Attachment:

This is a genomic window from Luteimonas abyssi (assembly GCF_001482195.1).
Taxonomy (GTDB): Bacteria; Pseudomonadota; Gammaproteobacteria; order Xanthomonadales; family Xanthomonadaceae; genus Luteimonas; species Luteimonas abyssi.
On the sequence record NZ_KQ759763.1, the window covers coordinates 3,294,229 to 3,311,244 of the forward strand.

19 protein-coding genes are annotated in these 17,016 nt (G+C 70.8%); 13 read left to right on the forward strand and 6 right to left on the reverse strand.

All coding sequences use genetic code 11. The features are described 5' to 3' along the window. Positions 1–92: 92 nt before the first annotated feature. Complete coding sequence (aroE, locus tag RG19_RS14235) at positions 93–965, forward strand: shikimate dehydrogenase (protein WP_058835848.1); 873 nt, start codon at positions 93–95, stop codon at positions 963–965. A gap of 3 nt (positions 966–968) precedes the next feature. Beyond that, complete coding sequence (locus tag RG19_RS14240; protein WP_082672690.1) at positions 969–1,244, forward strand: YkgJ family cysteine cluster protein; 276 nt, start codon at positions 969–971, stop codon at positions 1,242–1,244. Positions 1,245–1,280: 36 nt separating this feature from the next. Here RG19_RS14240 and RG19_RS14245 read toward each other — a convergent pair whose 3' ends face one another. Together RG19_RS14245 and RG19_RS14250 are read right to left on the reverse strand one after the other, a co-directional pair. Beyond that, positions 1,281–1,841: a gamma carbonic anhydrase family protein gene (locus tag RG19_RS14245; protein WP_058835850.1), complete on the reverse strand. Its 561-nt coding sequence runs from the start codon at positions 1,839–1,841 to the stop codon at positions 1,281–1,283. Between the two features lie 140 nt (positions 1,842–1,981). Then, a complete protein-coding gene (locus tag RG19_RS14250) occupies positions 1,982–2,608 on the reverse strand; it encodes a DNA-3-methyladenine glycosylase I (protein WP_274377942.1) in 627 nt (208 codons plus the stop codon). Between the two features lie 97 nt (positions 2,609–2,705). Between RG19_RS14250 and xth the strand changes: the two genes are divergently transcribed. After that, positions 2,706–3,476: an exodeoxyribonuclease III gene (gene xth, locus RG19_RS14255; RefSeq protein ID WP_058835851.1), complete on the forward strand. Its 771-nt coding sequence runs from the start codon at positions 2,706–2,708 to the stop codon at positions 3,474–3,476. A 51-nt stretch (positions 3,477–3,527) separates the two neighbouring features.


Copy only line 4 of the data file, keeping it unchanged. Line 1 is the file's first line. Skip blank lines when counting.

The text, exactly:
19 protein-coding genes are annotated in these 17,016 nt (G+C 70.8%); 13 read left to right on the forward strand and 6 right to left on the reverse strand.